Wildlife Center of Virginia to release Bald Eagle in Virginia Beach
The Wildlife Center of Virginia, a leading teaching and research hospital for native wildlife, will release a Bald Eagle on Thursday, April 25 at 2:00 p.m. at the Back Bay National Wildlife Refuge in Virginia Beach.
The release is free and open to the public. Please meet at the Ashville Bridge Creek Environmental Education Center, 3022 New Bridge Road, Virginia Beach. Individuals who wish to attend are asked to RSVP to the Center at firstname.lastname@example.org.
Participating in the release will be Dr. Dave McRuer, Director of Veterinary Medicine at the Wildlife Center and one of the veterinarians who treated this eagle.
This Bald Eagle – an immature bird, and likely a male – was brought to the Wildlife Center in Waynesboro on March 9 and assigned Patient Number 13-0174 – the 174th patient of 2013. The volunteer transporter also brought four dead eagles from the same rescue site – near Birdsnest in Northampton County on Virginia’s Eastern Shore. The unusual circumstances surrounding this eagle’s rescue and the death of the four other birds are being investigated by the Virginia Department of Game and Inland Fisheries.
Dr. Dana Tedesco, the Center’s veterinary intern, gave the Bald Eagle a complete physical examination on March 9, including radiographs, initial blood work, and a lead test. The eagle had elevated lead levels; radiographs also revealed multiple metal fragments in the bird’s digestive tract. Chelation therapy [designed to lower lead levels] was started; Dr. Dana also started a “Metamucil slurry” tube-feeding plan so that the metal fragments would move quickly through the eagle’s digestive system.
By March 13, the eagle was showing improvement and was moved to one of the Center’s outdoor flight pens. The Center’s rehabilitation staff has been exercising the eagle in outdoor flight pens, gradually building up the bird’s stamina. During its recovery, the eagle has been one of the patients featured on Critter Cam, a live online broadcast through the Center’s website. The eagle is flying well; after reviewing results from blood work done on April 22, Center veterinarians have cleared #13-0174 for release.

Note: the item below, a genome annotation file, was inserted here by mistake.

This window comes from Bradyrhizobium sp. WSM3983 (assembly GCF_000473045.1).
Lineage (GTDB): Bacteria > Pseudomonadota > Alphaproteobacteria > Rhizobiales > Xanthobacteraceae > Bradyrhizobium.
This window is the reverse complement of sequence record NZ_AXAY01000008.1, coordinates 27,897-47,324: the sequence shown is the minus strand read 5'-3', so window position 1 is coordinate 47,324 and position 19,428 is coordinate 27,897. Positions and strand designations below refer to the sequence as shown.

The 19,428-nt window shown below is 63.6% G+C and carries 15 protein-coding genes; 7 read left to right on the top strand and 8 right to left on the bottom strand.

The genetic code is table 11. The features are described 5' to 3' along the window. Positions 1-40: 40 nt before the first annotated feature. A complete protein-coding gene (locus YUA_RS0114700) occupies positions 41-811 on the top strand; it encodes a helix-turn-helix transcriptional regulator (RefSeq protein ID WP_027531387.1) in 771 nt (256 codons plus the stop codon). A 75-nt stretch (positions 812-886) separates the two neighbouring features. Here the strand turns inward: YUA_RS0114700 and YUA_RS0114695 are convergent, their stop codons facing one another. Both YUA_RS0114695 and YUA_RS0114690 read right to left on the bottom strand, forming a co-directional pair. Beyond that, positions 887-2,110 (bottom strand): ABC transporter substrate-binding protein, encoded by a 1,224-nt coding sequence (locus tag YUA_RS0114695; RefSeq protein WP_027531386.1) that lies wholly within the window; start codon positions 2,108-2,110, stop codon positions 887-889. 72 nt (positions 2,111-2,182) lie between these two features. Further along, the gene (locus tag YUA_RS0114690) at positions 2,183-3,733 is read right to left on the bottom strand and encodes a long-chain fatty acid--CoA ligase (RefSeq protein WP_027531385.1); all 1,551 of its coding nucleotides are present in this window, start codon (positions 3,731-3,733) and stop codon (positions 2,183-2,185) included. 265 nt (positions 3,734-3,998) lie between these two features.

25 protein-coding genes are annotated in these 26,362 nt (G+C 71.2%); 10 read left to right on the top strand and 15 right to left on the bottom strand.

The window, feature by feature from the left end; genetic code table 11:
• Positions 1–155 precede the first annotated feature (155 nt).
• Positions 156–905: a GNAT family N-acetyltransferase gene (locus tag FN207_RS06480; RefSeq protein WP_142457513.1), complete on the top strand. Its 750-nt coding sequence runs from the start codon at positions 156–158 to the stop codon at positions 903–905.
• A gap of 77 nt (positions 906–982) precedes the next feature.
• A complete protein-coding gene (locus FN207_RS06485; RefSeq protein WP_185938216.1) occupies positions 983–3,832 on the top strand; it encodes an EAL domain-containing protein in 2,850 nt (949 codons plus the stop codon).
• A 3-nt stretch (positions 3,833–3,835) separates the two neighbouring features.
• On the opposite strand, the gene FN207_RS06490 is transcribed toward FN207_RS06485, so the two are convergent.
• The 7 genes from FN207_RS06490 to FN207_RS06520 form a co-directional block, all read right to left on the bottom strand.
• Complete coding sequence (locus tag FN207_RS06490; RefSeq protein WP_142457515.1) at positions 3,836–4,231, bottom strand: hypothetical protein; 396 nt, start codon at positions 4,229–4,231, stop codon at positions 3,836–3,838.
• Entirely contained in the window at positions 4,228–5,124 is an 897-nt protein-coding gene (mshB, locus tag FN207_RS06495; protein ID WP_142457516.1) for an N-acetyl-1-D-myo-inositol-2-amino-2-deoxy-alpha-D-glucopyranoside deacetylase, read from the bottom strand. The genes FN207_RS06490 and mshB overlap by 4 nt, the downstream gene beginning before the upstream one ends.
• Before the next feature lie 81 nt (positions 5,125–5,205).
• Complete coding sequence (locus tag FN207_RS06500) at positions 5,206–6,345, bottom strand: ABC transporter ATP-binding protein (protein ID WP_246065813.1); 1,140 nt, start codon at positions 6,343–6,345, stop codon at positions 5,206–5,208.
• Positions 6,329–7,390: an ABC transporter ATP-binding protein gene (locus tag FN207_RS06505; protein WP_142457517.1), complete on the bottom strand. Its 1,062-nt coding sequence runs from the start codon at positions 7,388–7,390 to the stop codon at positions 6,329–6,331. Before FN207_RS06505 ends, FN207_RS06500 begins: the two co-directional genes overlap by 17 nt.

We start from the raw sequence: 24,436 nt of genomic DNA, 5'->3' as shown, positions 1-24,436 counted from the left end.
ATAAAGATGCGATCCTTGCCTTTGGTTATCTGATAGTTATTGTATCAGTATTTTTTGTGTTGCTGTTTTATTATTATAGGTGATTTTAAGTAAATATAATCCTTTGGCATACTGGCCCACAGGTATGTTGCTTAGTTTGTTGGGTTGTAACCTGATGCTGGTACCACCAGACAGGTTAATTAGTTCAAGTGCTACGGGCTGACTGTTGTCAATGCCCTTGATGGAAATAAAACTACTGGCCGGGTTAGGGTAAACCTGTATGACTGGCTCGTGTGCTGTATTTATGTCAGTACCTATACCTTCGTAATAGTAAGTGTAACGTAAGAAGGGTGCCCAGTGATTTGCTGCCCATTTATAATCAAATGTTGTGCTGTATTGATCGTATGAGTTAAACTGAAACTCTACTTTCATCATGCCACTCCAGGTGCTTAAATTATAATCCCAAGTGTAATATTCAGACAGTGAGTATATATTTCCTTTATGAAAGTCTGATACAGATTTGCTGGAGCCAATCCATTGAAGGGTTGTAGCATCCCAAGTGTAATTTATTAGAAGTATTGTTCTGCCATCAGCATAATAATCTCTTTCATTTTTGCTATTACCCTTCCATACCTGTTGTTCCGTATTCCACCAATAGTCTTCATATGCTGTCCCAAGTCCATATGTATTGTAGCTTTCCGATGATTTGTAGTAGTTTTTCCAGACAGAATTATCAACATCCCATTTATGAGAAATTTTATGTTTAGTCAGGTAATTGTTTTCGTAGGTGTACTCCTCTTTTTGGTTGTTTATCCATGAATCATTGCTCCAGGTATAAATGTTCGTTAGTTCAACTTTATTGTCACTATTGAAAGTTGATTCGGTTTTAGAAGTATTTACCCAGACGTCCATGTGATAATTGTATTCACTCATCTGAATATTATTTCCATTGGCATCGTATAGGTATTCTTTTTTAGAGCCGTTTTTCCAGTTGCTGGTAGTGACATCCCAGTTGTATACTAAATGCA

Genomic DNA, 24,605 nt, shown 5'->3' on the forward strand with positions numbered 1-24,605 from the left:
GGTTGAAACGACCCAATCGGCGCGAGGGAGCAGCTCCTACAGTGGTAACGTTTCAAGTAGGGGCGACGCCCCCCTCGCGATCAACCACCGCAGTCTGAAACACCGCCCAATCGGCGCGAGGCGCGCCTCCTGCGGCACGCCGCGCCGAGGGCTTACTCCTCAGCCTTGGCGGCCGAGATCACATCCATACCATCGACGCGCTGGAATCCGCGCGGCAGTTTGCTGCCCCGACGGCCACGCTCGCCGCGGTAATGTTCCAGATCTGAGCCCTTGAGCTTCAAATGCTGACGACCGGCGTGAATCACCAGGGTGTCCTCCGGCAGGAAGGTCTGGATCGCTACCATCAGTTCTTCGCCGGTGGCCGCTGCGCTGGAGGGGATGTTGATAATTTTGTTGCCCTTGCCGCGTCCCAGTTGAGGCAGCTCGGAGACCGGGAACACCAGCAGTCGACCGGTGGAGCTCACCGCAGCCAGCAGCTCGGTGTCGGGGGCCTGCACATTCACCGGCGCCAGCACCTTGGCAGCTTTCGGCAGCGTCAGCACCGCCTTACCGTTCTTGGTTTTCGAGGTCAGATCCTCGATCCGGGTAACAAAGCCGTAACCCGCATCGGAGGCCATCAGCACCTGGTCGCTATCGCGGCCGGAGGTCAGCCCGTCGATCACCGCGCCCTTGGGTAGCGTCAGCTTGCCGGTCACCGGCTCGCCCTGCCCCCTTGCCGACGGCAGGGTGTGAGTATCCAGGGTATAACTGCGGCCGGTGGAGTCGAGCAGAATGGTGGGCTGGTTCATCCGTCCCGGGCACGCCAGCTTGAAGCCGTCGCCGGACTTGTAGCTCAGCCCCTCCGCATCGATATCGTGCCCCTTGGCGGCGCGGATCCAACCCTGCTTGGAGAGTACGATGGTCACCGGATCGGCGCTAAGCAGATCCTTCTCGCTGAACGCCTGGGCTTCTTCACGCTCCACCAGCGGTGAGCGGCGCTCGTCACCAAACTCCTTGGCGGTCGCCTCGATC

It is estimated that the Bald Eagle population of North America numbered about half a million before European settlement. With the loss of habitat, hunting, and the effects of DDT and other pesticides, the U.S. eagle population plummeted. In 1977, for example, there were fewer than 50 Bald Eagle nests in Virginia.
Today, the Bald Eagle population in Virginia is on the rebound. There are now more than 1,000 active Bald Eagle nests in the Commonwealth.
Since its founding in 1982, the Wildlife Center has treated scores of Bald Eagles, done extensive studies of environmental factors that affect eagles and other wildlife, and worked to reform laws and regulations to strengthen the protection afforded to Bald Eagles.
Every year, about 2,600 animals – ranging from Bald Eagles to chipmunks – are brought to the Wildlife Center for care. “The goal of the Center is to restore our patients to health and return as many as possible to the wild,” Wildlife Center President and Co-founder Ed Clark has said. “At the WildlifeCenter, we treat to release.”
The Wildlife Center of Virginia is an internationally acclaimed teaching and research hospital for wildlife and conservation medicine. Since its founding in 1982, the nonprofit Center has cared for more than 60,000 wild animals, representing 200 species of native birds, mammals, reptiles, and amphibians. The Center’s public education programs share insights gained through the care of injured and orphaned wildlife, in hopes of reducing human damage to wildlife.
In July 2011, the Center launched Critter Cam, which has allowed wildlife enthusiasts around the world to watch a variety of Center patients, including #13-0174. During its first year of operation, the Critter Cam site was visited more than two million times. A link to Critter Cam may be found on the Center’s homepage – www.wildlifecenter.org.
Back Bay National Wildlife Refuge is one of more than 550 refuges administered by the U.S. Fish and Wildlife Service. Back Bay NWR contains more than 9,100 acres; habitats include beach, dunes, woodlands, farm fields, and marshes. Back Bay NWR will mark its 75th anniversary on June 8. Additional information about Back Bay is available at http://www.fws.gov/refuge/back_bay/